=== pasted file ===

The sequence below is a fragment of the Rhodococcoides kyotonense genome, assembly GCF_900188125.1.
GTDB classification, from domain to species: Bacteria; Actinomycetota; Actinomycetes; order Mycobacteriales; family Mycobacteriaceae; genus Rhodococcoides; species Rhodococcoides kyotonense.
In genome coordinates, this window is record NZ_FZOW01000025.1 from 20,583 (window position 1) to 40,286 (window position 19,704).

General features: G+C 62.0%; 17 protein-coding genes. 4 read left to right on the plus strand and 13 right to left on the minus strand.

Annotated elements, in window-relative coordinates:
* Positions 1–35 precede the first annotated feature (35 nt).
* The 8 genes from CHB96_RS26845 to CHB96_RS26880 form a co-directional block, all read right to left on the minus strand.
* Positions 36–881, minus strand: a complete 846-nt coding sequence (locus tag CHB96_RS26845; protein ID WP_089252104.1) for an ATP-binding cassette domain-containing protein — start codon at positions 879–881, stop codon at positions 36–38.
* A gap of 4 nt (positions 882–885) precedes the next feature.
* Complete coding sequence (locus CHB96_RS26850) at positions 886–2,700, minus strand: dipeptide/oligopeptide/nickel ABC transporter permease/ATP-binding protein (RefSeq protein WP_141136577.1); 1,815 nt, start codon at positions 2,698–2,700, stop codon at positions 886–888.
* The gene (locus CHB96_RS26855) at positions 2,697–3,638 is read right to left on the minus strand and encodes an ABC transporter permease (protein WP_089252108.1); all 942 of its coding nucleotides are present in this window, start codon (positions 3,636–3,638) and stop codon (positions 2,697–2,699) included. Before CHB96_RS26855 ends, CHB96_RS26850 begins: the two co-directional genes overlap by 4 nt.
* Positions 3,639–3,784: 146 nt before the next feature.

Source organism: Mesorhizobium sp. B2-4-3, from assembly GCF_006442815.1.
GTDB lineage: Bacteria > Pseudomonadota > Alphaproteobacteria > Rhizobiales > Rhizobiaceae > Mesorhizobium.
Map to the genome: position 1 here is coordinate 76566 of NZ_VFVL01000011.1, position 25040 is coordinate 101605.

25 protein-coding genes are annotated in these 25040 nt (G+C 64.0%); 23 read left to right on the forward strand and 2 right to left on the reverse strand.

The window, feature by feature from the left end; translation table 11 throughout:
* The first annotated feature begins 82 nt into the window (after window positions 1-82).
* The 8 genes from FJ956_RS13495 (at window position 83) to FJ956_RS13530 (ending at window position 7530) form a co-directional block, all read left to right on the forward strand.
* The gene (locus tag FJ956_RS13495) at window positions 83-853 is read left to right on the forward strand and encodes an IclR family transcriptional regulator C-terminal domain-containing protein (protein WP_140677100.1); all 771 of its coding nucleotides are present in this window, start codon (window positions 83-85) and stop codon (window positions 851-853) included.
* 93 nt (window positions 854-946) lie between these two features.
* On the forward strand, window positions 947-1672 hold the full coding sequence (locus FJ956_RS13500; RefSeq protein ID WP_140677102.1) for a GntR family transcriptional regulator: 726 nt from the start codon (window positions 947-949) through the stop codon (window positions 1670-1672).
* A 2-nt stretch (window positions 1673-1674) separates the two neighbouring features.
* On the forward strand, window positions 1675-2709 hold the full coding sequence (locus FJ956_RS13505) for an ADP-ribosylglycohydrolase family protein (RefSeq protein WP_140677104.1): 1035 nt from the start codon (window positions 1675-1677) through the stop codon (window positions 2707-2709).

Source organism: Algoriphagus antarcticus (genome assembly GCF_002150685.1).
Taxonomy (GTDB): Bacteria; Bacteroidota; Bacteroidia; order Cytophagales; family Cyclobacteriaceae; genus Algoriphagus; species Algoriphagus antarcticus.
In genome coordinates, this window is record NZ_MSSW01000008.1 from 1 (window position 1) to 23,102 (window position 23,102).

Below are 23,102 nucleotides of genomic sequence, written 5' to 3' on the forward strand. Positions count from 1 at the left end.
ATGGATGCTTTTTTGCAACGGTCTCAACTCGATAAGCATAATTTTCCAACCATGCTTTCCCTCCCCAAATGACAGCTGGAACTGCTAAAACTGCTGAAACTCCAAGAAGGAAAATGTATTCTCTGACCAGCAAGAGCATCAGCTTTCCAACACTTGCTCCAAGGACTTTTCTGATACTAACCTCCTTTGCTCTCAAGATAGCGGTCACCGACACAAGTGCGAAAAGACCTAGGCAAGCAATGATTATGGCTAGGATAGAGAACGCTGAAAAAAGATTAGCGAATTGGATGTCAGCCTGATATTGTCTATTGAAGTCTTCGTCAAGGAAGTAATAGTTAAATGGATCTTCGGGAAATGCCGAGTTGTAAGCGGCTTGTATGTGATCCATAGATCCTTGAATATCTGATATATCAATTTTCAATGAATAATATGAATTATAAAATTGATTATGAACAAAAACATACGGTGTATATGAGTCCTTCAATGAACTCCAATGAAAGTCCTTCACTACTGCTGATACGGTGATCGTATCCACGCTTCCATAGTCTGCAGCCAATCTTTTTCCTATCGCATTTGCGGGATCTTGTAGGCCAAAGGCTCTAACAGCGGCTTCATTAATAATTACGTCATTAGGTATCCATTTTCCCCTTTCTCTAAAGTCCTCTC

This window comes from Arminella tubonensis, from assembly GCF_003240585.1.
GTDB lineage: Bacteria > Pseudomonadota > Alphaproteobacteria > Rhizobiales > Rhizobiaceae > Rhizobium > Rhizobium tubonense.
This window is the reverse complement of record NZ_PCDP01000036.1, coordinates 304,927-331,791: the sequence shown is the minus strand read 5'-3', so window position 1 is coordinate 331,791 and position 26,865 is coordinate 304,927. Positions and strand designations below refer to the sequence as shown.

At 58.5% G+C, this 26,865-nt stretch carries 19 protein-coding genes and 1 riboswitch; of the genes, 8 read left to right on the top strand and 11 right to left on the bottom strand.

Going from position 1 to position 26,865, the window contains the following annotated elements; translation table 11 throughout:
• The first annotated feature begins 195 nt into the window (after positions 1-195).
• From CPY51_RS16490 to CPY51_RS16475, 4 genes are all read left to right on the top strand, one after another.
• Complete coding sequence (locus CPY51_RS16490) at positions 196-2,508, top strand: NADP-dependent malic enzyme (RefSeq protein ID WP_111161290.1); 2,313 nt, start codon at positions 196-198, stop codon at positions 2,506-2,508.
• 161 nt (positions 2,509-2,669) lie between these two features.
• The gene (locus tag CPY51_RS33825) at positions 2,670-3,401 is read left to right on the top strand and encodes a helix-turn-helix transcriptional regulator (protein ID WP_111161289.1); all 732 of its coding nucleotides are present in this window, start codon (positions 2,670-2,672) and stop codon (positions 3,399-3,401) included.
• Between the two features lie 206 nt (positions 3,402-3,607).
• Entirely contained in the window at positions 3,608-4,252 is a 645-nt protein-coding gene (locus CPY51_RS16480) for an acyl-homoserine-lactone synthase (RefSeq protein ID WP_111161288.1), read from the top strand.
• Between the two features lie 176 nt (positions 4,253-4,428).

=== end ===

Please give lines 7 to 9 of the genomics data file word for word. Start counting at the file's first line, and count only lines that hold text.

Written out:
* The 8 genes from CHB96_RS26845 to CHB96_RS26880 form a co-directional block, all read right to left on the minus strand.
* Positions 36–881, minus strand: a complete 846-nt coding sequence (locus tag CHB96_RS26845; protein ID WP_089252104.1) for an ATP-binding cassette domain-containing protein — start codon at positions 879–881, stop codon at positions 36–38.
* A gap of 4 nt (positions 882–885) precedes the next feature.